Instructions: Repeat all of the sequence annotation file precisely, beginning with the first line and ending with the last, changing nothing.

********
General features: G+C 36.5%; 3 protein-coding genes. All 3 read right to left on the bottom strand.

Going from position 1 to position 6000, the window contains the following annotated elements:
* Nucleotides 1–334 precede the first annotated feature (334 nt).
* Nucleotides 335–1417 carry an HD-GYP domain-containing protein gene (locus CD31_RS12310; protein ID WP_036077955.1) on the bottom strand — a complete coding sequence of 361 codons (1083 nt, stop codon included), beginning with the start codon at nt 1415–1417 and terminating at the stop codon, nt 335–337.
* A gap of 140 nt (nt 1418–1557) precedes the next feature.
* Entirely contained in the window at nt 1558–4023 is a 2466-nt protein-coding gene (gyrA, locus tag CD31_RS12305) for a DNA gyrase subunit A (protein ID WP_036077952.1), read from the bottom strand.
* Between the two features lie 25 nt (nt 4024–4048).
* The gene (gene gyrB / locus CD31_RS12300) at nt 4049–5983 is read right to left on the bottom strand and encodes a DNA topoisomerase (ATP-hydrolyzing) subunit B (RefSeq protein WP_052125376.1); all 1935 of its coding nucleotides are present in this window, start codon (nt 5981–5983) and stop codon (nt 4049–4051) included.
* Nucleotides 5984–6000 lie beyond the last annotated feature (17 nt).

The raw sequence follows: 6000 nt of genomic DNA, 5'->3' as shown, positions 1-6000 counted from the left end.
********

General features: G+C 36.5%; 3 protein-coding genes. All 3 read right to left on the bottom strand.

Going from position 1 to position 6000, the window contains the following annotated elements:
* Nucleotides 1–334 precede the first annotated feature (334 nt).
* Nucleotides 335–1417 carry an HD-GYP domain-containing protein gene (locus CD31_RS12310; protein ID WP_036077955.1) on the bottom strand — a complete coding sequence of 361 codons (1083 nt, stop codon included), beginning with the start codon at nt 1415–1417 and terminating at the stop codon, nt 335–337.
* A gap of 140 nt (nt 1418–1557) precedes the next feature.
* Entirely contained in the window at nt 1558–4023 is a 2466-nt protein-coding gene (gyrA, locus tag CD31_RS12305) for a DNA gyrase subunit A (protein ID WP_036077952.1), read from the bottom strand.
* Between the two features lie 25 nt (nt 4024–4048).
* The gene (gene gyrB / locus CD31_RS12300) at nt 4049–5983 is read right to left on the bottom strand and encodes a DNA topoisomerase (ATP-hydrolyzing) subunit B (RefSeq protein WP_052125376.1); all 1935 of its coding nucleotides are present in this window, start codon (nt 5981–5983) and stop codon (nt 4049–4051) included.
* Nucleotides 5984–6000 lie beyond the last annotated feature (17 nt).

The raw sequence follows: 6000 nt of genomic DNA, 5'->3' as shown, positions 1-6000 counted from the left end.